The prior winter McGraw had spent a considerable amount of time trying to obtain Larry Kopf and Edd Roush from the Reds for Ross Youngs, refusing to pull the trigger was Reds chairman Garry Herrmann, who found himself trying to sign the three wayward Reds. At the time Judge Landis had been in office for 6 months and had already ruled on several cases involving players and owners, among them were several involving McGraw, including the order that he and Giants owner Charles Stoneham divest from horse track ownership in Havana and the institution of a lifetime ban to his starting leftfielder Benny Kauff. As far as McGraw was concerned the game had always been run a certain way and in his 20th year as Giants manager he didn’t expect that to change much. Thus when he offered Herrmann 100 grand and 3 players for the unsigned Groh he didn’t expect anything other then the Giants to get what they wanted, it was the way it always had been in McGraw’s National League.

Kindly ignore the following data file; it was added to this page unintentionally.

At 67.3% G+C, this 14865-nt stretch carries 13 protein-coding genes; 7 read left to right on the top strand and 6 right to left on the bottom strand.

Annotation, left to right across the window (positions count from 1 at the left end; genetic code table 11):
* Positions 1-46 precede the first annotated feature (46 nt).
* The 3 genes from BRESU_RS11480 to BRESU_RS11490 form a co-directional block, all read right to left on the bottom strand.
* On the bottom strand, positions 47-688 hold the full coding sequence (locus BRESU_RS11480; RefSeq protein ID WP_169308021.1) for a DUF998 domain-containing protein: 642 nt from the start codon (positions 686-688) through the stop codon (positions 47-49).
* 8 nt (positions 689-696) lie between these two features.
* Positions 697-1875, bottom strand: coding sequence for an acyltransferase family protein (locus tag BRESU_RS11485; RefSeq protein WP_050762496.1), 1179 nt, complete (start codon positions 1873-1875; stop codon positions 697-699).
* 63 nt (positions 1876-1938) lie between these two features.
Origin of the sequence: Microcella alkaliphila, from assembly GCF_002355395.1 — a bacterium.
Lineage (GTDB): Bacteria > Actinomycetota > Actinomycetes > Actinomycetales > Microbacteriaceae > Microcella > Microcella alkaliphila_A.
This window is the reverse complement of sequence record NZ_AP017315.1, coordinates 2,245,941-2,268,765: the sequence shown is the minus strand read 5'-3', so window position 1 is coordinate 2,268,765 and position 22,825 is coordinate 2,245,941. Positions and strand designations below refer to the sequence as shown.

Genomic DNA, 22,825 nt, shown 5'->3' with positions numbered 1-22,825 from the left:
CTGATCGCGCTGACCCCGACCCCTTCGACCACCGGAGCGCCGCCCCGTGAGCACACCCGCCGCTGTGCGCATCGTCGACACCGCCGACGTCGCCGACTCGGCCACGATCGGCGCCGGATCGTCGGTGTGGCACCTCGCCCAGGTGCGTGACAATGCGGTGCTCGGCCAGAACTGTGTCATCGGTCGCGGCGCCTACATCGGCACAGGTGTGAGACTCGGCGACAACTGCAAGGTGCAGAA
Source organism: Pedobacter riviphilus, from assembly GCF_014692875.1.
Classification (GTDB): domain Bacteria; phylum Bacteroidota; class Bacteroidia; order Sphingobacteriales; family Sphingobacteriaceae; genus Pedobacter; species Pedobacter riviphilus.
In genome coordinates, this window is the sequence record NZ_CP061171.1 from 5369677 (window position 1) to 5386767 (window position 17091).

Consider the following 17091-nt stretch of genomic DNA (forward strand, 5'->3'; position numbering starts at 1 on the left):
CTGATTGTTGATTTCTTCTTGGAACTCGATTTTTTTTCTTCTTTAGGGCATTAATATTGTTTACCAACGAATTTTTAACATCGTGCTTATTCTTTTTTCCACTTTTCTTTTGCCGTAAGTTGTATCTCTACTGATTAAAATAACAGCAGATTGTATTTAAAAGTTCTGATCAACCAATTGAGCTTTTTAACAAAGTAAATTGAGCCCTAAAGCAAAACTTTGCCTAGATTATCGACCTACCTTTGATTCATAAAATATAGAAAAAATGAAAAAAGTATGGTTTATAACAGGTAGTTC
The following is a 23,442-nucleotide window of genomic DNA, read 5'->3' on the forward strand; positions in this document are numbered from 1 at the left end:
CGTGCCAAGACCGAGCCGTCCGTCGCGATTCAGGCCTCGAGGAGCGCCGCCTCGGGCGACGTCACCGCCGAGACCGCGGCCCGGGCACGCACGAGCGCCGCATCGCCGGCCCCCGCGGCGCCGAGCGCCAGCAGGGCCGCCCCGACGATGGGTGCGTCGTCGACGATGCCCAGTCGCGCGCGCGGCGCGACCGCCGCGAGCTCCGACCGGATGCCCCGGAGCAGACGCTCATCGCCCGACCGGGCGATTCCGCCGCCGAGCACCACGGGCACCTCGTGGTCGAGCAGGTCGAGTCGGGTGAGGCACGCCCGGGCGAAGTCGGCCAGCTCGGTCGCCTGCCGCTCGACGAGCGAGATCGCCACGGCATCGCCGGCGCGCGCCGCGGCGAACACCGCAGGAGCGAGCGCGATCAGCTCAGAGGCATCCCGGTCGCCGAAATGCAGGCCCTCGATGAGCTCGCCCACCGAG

However the National Commission was gone and the leader wasn’t seeing it that way, he refused to allow the Giants deal with the Reds to go through, demanding that Groh play the year in Cincinnati and then allowing the trade.
In the meantime the furious McGraw had a problem, the Pirates were controlling the league and the Giants were short a second baseman AND an outfielder. On July 1st the team addressed the second base problem when they obtained Johnny Rawlings from the Phillies, selling players was the usual way the Phils made rent and therefore was seen as nothing out of the ordinary, luckily for the Giants the move wasn’t questioned and their 4.5 game deficit was at 3 games on the morning of July 25th, when the Giants addressed their outfield issue, turning to the south and the hapless Phillies who had just suspended Irish Meusel for insubordination. Meusel had traveled with McGraw the prior winter on a Caribbean barnstorming journey, obviously his big bat was something that McGraw longed for and a couple of players and $30,000 later he had his man.